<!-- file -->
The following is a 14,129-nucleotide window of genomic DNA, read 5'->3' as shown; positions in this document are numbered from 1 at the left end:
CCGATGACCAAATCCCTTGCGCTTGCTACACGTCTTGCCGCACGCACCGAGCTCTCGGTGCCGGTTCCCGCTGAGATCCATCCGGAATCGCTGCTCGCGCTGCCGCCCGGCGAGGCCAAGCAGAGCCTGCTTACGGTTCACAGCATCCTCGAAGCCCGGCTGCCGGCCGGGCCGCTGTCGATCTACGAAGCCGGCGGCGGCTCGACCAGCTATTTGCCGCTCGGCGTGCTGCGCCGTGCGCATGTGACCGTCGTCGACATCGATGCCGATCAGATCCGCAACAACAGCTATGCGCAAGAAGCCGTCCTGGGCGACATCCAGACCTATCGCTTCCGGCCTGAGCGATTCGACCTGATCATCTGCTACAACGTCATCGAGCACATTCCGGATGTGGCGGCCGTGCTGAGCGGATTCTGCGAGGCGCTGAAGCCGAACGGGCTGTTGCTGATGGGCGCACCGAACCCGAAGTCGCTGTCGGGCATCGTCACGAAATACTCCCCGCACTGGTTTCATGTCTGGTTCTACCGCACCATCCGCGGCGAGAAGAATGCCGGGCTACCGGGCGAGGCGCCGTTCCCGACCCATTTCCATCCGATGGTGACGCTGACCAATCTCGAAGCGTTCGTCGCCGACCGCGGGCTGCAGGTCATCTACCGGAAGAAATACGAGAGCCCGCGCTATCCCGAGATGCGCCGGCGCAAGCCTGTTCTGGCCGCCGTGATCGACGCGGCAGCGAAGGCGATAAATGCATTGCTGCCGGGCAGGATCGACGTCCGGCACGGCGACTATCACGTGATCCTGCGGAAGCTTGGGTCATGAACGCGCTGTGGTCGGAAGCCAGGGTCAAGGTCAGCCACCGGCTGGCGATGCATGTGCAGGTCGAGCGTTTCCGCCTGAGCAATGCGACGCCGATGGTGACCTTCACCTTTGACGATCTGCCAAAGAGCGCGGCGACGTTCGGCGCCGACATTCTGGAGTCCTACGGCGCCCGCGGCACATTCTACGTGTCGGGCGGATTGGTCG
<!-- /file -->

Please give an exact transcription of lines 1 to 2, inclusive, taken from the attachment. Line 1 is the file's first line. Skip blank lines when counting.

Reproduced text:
The following is a 14,129-nucleotide window of genomic DNA, read 5'->3' as shown; positions in this document are numbered from 1 at the left end:
CCGATGACCAAATCCCTTGCGCTTGCTACACGTCTTGCCGCACGCACCGAGCTCTCGGTGCCGGTTCCCGCTGAGATCCATCCGGAATCGCTGCTCGCGCTGCCGCCCGGCGAGGCCAAGCAGAGCCTGCTTACGGTTCACAGCATCCTCGAAGCCCGGCTGCCGGCCGGGCCGCTGTCGATCTACGAAGCCGGCGGCGGCTCGACCAGCTATTTGCCGCTCGGCGTGCTGCGCCGTGCGCATGTGACCGTCGTCGACATCGATGCCGATCAGATCCGCAACAACAGCTATGCGCAAGAAGCCGTCCTGGGCGACATCCAGACCTATCGCTTCCGGCCTGAGCGATTCGACCTGATCATCTGCTACAACGTCATCGAGCACATTCCGGATGTGGCGGCCGTGCTGAGCGGATTCTGCGAGGCGCTGAAGCCGAACGGGCTGTTGCTGATGGGCGCACCGAACCCGAAGTCGCTGTCGGGCATCGTCACGAAATACTCCCCGCACTGGTTTCATGTCTGGTTCTACCGCACCATCCGCGGCGAGAAGAATGCCGGGCTACCGGGCGAGGCGCCGTTCCCGACCCATTTCCATCCGATGGTGACGCTGACCAATCTCGAAGCGTTCGTCGCCGACCGCGGGCTGCAGGTCATCTACCGGAAGAAATACGAGAGCCCGCGCTATCCCGAGATGCGCCGGCGCAAGCCTGTTCTGGCCGCCGTGATCGACGCGGCAGCGAAGGCGATAAATGCATTGCTGCCGGGCAGGATCGACGTCCGGCACGGCGACTATCACGTGATCCTGCGGAAGCTTGGGTCATGAACGCGCTGTGGTCGGAAGCCAGGGTCAAGGTCAGCCACCGGCTGGCGATGCATGTGCAGGTCGAGCGTTTCCGCCTGAGCAATGCGACGCCGATGGTGACCTTCACCTTTGACGATCTGCCAAAGAGCGCGGCGACGTTCGGCGCCGACATTCTGGAGTCCTACGGCGCCCGCGGCACATTCTACGTGTCGGGCGGATTGGTCG